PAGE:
Peer Effects in College: How Peers' Performance Can Influence Students' Academic Outcomes

Laeticia R. De Souza , Population Studies Center / University of Campinas (NEPO / UNICAMP)
Cristine Campos de Xavier Pinto, Fundação Getúlio Vargas - São Paulo
Dimitri De O e Silva, Escola de Economia de São Paulo - Fundação Getúlio Vargas
Bernardo L. Queiroz, centro de desenvolvimento e planejamento regional

There is a large and growing literature on peer effects as researchers have long begun investigating the role of social interactions for explaining a series of individual behaviors. Schools are very important environments for studying peer effects. A sizable portion of human capital accumulation takes place in schools and this has consequences for individual productivity and wages, for instance. This paper is part of a project that investigates the existence of peer effects in academic outcomes (such as grade point average (GPA), grade in mandatory courses, obtained credits, dropout and retention rates) in a developing country. It does so by exploring specificities in the student's admission process of a Brazilian federal university, which works as a natural experiment. Individuals who are comparable in terms of previous academic achievement - based in their score in the admission exam - end up having classmates with better or worse performance in college because of the assignment rule of students to classrooms starting classes either in the first or in the second semester. Thus, our identification strategy for estimating peer effects on academic outcomes eliminates the endogenous self-selection into groups that would otherwise undermine the causal inference of peer effects.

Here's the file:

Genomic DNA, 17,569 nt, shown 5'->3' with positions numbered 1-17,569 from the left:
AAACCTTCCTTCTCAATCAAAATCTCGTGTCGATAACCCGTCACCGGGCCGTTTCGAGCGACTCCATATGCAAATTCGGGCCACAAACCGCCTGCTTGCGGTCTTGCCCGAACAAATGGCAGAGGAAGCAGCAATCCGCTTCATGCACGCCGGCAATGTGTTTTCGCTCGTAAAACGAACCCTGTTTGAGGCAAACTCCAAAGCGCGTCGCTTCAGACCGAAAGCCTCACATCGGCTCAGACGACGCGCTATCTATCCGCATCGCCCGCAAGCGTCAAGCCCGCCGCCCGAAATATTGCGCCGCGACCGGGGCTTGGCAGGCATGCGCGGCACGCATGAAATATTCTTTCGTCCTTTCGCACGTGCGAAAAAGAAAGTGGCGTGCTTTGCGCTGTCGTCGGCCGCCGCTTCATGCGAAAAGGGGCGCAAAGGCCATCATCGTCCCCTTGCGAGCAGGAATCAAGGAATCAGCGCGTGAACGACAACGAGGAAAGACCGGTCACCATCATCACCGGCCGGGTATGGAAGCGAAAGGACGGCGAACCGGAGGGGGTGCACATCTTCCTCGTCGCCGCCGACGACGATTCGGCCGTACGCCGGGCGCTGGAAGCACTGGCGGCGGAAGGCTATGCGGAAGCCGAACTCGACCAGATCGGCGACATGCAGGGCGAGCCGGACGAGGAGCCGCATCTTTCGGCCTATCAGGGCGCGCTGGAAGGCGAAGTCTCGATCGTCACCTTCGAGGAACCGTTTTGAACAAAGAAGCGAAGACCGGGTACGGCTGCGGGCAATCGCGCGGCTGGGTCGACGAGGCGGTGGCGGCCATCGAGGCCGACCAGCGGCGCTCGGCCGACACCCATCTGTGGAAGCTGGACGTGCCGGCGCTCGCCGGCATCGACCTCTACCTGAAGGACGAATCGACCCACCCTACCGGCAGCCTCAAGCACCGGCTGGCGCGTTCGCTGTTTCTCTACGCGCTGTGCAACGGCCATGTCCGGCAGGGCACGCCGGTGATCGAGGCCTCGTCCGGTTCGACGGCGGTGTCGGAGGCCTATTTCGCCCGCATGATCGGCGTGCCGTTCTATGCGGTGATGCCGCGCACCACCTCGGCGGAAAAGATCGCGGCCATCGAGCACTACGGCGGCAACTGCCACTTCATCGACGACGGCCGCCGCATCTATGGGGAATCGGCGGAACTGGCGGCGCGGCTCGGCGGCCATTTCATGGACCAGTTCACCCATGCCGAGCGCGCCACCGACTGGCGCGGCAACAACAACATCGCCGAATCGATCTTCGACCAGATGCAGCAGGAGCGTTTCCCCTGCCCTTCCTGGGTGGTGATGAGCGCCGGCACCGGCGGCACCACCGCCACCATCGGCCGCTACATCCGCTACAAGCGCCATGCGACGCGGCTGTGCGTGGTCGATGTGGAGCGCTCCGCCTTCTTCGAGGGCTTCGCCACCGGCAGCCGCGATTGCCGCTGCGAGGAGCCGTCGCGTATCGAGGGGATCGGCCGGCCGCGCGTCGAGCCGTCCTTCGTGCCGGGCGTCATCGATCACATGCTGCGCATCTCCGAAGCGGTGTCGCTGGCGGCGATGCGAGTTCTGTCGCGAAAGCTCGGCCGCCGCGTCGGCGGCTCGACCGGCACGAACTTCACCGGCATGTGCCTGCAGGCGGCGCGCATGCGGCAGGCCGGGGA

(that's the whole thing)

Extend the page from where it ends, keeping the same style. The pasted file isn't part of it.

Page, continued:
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 Presented in Session P3. Poster Session Migration, Economics, Environment, Methods, History and Policy